I visited the GoCoach Open Day in 2018 (?) ,and found the turn into Sevenoaks Bus Station needed a lot of caution!
    Driving LT100 at the IOW Festival in 2014 was also interesting . . . the roads through Ryde Town Centre needed a little extra care!

    Bearing in mind traffic conditions in large areas of London, route allocation would need to be done carefully . . . it was necessary to move quite a lot of street furniture on some of the original routes, especially on the dead runs to/from Garages, which often caused more problems than the main routes.

    Liked by 1 person

  9. And at least one LT has run in Ipswich, at an Ipswich Transport Museum bus running day a few years ago.

    I know ‘cos I rode on it! It caused a lot of interest as it drove round town.


  10. Yes . . . even in London, when an LT attended a Garage Open Day or another event and gave free rides, it could easily be the most popular bus there!! This was in the early days, of course . . . after about 2015 the novelty had worn off and it was just another bus.
    Metroline did “loan” an LT to Ipswich BC just after they were introduced, maybe for a shuttle service from the County Council to the Town Centre? I can’t remember the details now . . . .


  11. I drove the Routemaster buses for London Transport back in the 70’s and the original
    RM and RML ‘s where a real pleasure to drive .
    The 113 route out of the old Hendon garage and The 13 out of Finchley garage it made you feel like you was part of London’s heritage ( if that makes sense)🤔.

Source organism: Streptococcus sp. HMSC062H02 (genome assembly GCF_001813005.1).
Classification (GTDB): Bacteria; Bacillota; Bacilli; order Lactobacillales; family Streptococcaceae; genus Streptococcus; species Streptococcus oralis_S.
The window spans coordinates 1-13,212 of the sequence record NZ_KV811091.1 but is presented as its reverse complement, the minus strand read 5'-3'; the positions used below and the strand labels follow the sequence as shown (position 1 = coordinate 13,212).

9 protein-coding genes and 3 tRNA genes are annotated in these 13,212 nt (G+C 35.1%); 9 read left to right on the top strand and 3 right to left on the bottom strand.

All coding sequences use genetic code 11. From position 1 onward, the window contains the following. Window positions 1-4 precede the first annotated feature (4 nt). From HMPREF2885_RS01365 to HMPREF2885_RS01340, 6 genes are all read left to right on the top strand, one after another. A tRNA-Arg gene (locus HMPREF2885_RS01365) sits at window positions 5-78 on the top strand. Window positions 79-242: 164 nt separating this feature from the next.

But I must say it’s nicer to see this shape bus than the horrible MCW bus that replaced the old Ram’s


  12. The route 84 from Potters Bar is a non TfL Commercial service although it just ventures into London They also operate the 242 which is a non TfL service which does not enter into London it is partly HCC supported. They operate a few other routes . At one time it also operate a commercial service between Enfield and Hertford and I think on Saturdays a variant of it ran to Harlow, A small number of other routes are also operated under contract to HCC. Non of the above services accept the Oyster card and have Non TfL fare structures


  13. Interesting that the frequency on TfL route 38 has been reduced, as I thought it was the most frequent route in the UK. I’m not sure what is the most frequent route in London now: possibly 29, 65, 73 or 521? Outside London might there be more on Birmingham 50 or Manchester 192?


  14. I am sure bendy buses were obviously much better as they must have lit up the area when they burst into flames.
    London has always had iconic buses as part of the tourist attraction even if not intended.
    As a matter of interest routemasters were designed in the earlier part of the 1950s. I saw RM1 at the commercial motor show in 1954